Cattle Drovers of the Gold Rush

Within two months after the first miners crossed the International boundary from California, the renowned Oregonian packer ‘General’ Joel Palmer crossed the border at Osoyoos and travelled through the Okanagan Valley and on to the Thompson Valley with a cattle drive and wagons pulled by oxen.

HBC Brigade Trails

HBC Brigade Trails

The earlier cattle drives from Oregon to the goldfields followed the old Hudson’s Bay Company Brigade Trail along the Columbia River to the mouth of the Okanogan River and then north to Okanogan Lake, turning westward near Vernon and through Grande Prairie (now Westwold) to the Thompson River and west to Fort Kamloops; then along the south side of Kamloops to Savona’s Ferry, crossing the river there and continuing westward to Cache Creek; northward along the Bonaparte River to contact the Brigade Trail from the north.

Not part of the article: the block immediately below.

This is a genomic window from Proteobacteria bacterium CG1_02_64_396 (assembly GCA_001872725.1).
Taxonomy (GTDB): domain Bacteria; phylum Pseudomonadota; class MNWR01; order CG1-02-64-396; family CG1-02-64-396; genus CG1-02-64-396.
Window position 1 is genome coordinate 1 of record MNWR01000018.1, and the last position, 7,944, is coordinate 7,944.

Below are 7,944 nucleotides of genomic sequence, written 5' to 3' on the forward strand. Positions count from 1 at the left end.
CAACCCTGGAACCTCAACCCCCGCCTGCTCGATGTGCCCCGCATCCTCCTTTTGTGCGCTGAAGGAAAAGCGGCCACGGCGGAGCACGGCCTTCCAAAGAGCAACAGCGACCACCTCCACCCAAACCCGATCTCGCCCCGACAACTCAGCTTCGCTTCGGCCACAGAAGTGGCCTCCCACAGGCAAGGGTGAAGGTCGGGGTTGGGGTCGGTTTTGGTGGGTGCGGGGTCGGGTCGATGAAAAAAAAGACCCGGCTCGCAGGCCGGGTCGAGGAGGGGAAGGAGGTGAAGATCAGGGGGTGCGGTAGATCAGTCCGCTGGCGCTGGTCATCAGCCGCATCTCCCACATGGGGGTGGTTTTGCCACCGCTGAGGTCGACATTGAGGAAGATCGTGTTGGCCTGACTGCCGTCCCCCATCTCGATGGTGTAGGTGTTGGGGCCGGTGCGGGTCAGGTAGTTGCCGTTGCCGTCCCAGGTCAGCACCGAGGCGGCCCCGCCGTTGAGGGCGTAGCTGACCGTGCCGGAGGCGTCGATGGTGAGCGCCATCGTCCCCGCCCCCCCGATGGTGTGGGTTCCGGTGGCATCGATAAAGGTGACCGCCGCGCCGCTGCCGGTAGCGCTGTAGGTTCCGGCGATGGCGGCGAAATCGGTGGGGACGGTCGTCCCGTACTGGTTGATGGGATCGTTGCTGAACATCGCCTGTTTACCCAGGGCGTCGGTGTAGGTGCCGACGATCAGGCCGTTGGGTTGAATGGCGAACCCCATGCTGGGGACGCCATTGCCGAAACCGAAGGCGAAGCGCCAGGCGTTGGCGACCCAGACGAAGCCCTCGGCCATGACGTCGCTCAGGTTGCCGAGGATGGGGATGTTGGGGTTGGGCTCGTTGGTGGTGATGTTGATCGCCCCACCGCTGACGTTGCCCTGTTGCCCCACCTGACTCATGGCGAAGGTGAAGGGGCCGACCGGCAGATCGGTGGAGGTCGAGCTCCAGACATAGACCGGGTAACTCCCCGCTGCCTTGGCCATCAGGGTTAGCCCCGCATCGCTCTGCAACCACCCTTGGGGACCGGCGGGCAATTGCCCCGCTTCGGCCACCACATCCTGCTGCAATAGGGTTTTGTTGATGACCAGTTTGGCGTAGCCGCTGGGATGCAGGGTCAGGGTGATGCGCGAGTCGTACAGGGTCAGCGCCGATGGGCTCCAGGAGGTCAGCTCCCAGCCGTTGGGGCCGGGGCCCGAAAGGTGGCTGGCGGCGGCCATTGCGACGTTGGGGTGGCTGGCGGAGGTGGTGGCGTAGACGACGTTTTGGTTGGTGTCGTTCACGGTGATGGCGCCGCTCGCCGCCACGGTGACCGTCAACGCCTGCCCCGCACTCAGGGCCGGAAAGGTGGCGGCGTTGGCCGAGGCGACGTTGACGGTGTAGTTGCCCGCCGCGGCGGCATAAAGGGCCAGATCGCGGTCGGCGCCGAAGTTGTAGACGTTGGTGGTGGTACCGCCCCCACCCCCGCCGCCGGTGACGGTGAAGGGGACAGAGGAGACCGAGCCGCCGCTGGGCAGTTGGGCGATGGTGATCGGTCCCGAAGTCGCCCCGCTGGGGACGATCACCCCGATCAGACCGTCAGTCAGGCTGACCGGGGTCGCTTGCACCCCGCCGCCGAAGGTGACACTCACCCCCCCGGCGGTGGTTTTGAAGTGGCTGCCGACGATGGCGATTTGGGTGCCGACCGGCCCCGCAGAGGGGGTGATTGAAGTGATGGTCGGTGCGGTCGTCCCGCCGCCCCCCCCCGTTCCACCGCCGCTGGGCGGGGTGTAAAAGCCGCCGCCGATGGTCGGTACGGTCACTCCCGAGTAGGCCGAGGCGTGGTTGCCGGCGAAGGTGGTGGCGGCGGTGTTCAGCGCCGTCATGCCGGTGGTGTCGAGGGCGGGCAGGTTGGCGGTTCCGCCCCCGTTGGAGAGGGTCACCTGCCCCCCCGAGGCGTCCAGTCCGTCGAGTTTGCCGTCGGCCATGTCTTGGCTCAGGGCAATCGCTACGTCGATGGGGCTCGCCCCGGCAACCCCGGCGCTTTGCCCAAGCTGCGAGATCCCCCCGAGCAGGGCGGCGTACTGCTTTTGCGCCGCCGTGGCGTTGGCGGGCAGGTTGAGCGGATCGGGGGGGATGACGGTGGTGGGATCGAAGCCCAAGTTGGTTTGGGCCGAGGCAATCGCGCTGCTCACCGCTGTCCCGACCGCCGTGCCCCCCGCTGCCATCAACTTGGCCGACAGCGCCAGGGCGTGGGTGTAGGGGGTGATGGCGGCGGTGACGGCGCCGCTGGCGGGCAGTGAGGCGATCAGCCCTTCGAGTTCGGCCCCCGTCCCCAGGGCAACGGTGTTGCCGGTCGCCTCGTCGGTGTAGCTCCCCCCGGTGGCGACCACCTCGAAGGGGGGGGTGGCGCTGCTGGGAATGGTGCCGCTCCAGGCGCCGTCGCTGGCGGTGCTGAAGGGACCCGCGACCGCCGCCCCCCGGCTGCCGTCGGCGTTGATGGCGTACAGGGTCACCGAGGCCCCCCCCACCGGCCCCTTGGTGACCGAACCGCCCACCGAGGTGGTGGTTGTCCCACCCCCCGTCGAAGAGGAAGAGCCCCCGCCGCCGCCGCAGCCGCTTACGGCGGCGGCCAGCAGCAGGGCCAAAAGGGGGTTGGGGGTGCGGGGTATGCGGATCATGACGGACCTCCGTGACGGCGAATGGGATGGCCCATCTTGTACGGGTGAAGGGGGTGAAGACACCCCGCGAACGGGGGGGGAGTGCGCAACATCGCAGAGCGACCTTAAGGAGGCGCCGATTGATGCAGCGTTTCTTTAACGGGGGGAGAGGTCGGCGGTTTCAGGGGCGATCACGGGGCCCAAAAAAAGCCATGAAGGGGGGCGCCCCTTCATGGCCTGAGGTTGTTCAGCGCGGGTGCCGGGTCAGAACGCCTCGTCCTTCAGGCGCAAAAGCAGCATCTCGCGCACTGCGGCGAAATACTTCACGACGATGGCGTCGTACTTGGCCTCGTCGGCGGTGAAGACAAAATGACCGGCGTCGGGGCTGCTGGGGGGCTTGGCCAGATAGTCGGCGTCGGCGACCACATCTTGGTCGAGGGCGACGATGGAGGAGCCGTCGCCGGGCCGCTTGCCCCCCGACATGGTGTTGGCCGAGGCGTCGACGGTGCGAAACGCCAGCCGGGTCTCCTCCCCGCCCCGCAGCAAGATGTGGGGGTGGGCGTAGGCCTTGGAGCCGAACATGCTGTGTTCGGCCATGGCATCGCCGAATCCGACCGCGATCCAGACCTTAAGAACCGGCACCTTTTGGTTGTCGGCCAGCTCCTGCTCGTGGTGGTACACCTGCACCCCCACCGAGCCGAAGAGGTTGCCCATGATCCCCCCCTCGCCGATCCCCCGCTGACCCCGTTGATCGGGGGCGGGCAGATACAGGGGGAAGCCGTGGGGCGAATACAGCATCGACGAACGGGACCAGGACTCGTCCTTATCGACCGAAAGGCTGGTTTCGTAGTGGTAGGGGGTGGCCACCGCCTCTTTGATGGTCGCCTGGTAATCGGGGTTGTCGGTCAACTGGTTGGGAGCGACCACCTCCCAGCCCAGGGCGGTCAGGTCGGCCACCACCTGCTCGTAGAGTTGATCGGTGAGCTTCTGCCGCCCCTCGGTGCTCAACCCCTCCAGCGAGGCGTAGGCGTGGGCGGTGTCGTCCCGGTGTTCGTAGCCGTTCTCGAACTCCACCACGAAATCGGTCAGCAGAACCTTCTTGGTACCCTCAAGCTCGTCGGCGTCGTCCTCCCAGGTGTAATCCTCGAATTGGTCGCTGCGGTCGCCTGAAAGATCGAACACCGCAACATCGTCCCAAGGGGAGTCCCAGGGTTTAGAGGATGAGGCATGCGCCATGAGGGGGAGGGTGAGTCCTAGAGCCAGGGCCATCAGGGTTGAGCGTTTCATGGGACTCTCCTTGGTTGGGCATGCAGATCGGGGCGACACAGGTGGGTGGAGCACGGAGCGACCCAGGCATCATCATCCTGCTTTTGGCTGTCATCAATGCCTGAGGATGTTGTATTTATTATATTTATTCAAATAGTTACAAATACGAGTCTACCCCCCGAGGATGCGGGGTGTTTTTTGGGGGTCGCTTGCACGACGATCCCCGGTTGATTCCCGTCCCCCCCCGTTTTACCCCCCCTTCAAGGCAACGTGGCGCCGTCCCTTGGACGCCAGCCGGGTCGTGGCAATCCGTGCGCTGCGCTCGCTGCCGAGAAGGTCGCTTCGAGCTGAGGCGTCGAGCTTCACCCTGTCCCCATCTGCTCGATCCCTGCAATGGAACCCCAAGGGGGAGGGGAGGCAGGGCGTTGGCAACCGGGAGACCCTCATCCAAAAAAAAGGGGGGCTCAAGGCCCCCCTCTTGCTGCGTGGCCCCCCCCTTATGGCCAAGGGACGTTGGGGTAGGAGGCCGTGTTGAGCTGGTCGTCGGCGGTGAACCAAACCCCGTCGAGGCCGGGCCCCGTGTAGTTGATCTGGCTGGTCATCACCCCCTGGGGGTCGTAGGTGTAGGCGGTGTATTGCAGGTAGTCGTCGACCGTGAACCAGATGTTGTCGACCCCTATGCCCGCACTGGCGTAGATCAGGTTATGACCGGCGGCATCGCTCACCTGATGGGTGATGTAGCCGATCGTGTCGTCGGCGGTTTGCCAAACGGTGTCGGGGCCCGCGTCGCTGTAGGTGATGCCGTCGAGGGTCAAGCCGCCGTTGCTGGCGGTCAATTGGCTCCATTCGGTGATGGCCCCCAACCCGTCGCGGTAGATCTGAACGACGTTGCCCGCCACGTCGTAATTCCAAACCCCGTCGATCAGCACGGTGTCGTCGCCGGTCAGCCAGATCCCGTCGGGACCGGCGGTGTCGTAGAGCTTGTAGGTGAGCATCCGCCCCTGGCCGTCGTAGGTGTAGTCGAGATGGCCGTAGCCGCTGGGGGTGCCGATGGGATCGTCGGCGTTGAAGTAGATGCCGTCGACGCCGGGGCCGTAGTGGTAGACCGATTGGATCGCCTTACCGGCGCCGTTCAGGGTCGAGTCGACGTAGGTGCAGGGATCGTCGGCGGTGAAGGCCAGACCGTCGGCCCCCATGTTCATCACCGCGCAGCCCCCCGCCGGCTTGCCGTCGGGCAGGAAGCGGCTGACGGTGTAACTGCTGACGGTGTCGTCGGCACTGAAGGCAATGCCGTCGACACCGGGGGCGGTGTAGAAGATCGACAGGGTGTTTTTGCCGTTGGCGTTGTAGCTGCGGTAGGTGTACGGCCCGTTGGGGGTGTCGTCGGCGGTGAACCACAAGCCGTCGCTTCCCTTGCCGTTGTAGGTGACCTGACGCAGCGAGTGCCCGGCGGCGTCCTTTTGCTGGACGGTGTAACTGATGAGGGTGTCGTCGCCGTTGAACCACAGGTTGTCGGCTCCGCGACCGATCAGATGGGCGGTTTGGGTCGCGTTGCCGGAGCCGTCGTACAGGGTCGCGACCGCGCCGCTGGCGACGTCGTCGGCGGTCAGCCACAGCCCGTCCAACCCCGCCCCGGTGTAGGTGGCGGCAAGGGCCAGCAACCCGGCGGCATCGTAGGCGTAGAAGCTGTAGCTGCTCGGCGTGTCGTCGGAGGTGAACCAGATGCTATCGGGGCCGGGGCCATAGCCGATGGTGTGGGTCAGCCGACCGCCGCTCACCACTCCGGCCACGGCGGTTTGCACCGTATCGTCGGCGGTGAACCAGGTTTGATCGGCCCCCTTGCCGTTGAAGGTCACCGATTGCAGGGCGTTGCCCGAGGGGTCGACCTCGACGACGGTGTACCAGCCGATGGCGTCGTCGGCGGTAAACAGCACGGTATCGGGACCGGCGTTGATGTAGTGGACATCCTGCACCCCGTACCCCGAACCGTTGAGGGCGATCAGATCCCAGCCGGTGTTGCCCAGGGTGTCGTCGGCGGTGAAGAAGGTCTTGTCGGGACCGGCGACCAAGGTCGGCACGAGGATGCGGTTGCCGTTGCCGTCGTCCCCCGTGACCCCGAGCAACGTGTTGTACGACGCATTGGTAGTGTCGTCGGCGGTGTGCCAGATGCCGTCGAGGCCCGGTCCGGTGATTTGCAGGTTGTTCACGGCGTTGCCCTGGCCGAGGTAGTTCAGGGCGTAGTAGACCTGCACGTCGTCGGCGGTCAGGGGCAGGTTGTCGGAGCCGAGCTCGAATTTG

Later, numerous other trails were defined to the coast and Okanagan, notably the all-Canadian trail developed after the Oregon Territory boundary was settled.

In 1859, Joe Greaves drove sheep from Oregon to Olympia,Washington, from where they were shipped to Fort Yale on the Fraser River and then trailed 250 miles along the Brigade Trail to the Cariboo.

The cattle drovers were mostly Americans who, for the most part, did not settle in the country.